Senate Republicans have made life very difficult for Chuck Hagel over the past few weeks. While he’s nonetheless on the verge of being confirmed as the next defense secretary, his image has taken some clear hits.
A new Pew Research Center poll released Wednesday shows that while half of Americans still don’t have an opinion of the former Republican senator from Nebraska, among those who do, Hagel’s favorability is now under water, and the the percentage holding a very unfavorable opinion of Hagel has nearly doubled in the past month:
As the chart above shows, a month ago, Americans who had an opinion of Hagel were split in the way they viewed him. What’s happened since that time? A bruising confirmation hearing in which Hagel struggled, an historic GOP filibuster and a steady stream of criticism from Republican senators over Hagel’s positions on Israel and Iran, among other things.
It’s all clearly taken a toll on President Obama’s choice to head the Pentagon. But two things are clear. One, barring some unexpected developments, Hagel is going to be confirmed by the Senate later this month. Even as Republicans continue to oppose him, they’ve made clear that they are willing to clear the way for an up or down vote, which will assure passage in the Democratic-controlled Senate.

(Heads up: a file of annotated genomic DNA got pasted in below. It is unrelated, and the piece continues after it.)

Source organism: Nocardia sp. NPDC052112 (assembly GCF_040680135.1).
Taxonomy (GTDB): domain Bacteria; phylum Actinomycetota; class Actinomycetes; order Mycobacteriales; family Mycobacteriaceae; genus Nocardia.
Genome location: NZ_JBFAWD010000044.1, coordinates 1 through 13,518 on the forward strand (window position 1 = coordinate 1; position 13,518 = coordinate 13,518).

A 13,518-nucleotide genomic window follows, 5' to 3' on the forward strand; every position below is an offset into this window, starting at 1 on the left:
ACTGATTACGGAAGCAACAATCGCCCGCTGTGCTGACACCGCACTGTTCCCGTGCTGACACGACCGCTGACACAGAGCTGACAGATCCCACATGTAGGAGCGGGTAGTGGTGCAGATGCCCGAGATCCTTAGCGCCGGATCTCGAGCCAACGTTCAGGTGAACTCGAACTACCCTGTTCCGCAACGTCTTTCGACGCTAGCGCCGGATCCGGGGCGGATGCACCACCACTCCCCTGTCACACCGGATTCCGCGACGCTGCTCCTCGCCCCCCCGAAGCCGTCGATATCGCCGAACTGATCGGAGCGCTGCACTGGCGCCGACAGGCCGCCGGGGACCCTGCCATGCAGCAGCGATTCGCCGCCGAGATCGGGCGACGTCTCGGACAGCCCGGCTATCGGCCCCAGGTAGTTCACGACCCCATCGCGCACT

Second, while Hagel’s numbers aren’t great, once he is confirmed, the story of his difficult path to the Pentagon will likely fade into the background in the 24-hour news cycle where narratives are quickly replaced. What’s more, a defense secretary’s political standing is not nearly as consequential as, say, a president’s. Hagel, if confirmed, will become a part of a team that, in the end, reports to Obama. And the president’s standing is ultimately most important when it comes to garnering support for major national security and foreign policy decisions.